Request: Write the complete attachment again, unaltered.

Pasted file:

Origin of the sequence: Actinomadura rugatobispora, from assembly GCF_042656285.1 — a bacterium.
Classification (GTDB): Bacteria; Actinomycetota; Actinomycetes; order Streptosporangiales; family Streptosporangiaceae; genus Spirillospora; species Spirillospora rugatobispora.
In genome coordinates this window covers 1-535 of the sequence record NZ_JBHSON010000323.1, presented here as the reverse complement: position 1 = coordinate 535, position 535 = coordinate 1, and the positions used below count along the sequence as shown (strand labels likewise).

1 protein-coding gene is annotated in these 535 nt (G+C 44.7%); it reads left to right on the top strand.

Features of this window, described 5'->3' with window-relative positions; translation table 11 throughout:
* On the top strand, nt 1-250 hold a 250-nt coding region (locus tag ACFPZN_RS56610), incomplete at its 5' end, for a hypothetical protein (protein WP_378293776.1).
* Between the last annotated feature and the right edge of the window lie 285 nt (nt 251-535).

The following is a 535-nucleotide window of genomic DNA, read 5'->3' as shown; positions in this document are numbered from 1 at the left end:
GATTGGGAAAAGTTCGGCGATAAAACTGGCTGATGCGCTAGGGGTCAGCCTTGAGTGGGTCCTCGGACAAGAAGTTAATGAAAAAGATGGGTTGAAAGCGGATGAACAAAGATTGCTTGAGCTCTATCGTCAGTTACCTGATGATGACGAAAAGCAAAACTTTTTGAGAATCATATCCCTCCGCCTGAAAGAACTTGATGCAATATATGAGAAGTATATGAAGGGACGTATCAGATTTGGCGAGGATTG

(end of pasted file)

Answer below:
Origin of the sequence: Actinomadura rugatobispora, from assembly GCF_042656285.1 — a bacterium.
Classification (GTDB): Bacteria; Actinomycetota; Actinomycetes; order Streptosporangiales; family Streptosporangiaceae; genus Spirillospora; species Spirillospora rugatobispora.
In genome coordinates this window covers 1-535 of the sequence record NZ_JBHSON010000323.1, presented here as the reverse complement: position 1 = coordinate 535, position 535 = coordinate 1, and the positions used below count along the sequence as shown (strand labels likewise).

1 protein-coding gene is annotated in these 535 nt (G+C 44.7%); it reads left to right on the top strand.

Features of this window, described 5'->3' with window-relative positions; translation table 11 throughout:
* On the top strand, nt 1-250 hold a 250-nt coding region (locus tag ACFPZN_RS56610), incomplete at its 5' end, for a hypothetical protein (protein WP_378293776.1).
* Between the last annotated feature and the right edge of the window lie 285 nt (nt 251-535).

The following is a 535-nucleotide window of genomic DNA, read 5'->3' as shown; positions in this document are numbered from 1 at the left end:
GATTGGGAAAAGTTCGGCGATAAAACTGGCTGATGCGCTAGGGGTCAGCCTTGAGTGGGTCCTCGGACAAGAAGTTAATGAAAAAGATGGGTTGAAAGCGGATGAACAAAGATTGCTTGAGCTCTATCGTCAGTTACCTGATGATGACGAAAAGCAAAACTTTTTGAGAATCATATCCCTCCGCCTGAAAGAACTTGATGCAATATATGAGAAGTATATGAAGGGACGTATCAGATTTGGCGAGGATTG